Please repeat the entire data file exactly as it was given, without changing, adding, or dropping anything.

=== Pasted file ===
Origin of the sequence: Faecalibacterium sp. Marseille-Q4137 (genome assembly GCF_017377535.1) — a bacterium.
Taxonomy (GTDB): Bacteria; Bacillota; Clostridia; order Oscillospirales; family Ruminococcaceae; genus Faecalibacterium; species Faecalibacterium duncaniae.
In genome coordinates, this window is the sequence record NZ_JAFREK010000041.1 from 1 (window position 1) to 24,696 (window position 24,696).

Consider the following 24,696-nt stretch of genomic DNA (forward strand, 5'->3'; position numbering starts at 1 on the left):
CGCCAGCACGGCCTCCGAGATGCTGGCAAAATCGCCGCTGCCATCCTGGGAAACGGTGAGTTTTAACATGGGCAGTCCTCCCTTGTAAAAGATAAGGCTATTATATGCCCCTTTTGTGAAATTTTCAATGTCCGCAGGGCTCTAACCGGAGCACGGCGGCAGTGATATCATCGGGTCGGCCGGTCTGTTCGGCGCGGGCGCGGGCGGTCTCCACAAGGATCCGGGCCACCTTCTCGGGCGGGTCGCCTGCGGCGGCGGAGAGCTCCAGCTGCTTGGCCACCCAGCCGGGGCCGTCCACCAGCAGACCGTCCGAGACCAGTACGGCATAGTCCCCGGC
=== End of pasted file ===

Origin of the sequence: Faecalibacterium sp. Marseille-Q4137 (genome assembly GCF_017377535.1) — a bacterium.
Taxonomy (GTDB): Bacteria; Bacillota; Clostridia; order Oscillospirales; family Ruminococcaceae; genus Faecalibacterium; species Faecalibacterium duncaniae.
In genome coordinates, this window is the sequence record NZ_JAFREK010000041.1 from 1 (window position 1) to 24,696 (window position 24,696).

Consider the following 24,696-nt stretch of genomic DNA (forward strand, 5'->3'; position numbering starts at 1 on the left):
CGCCAGCACGGCCTCCGAGATGCTGGCAAAATCGCCGCTGCCATCCTGGGAAACGGTGAGTTTTAACATGGGCAGTCCTCCCTTGTAAAAGATAAGGCTATTATATGCCCCTTTTGTGAAATTTTCAATGTCCGCAGGGCTCTAACCGGAGCACGGCGGCAGTGATATCATCGGGTCGGCCGGTCTGTTCGGCGCGGGCGCGGGCGGTCTCCACAAGGATCCGGGCCACCTTCTCGGGCGGGTCGCCTGCGGCGGCGGAGAGCTCCAGCTGCTTGGCCACCCAGCCGGGGCCGTCCACCAGCAGACCGTCCGAGACCAGTACGGCATAGTCCCCGGC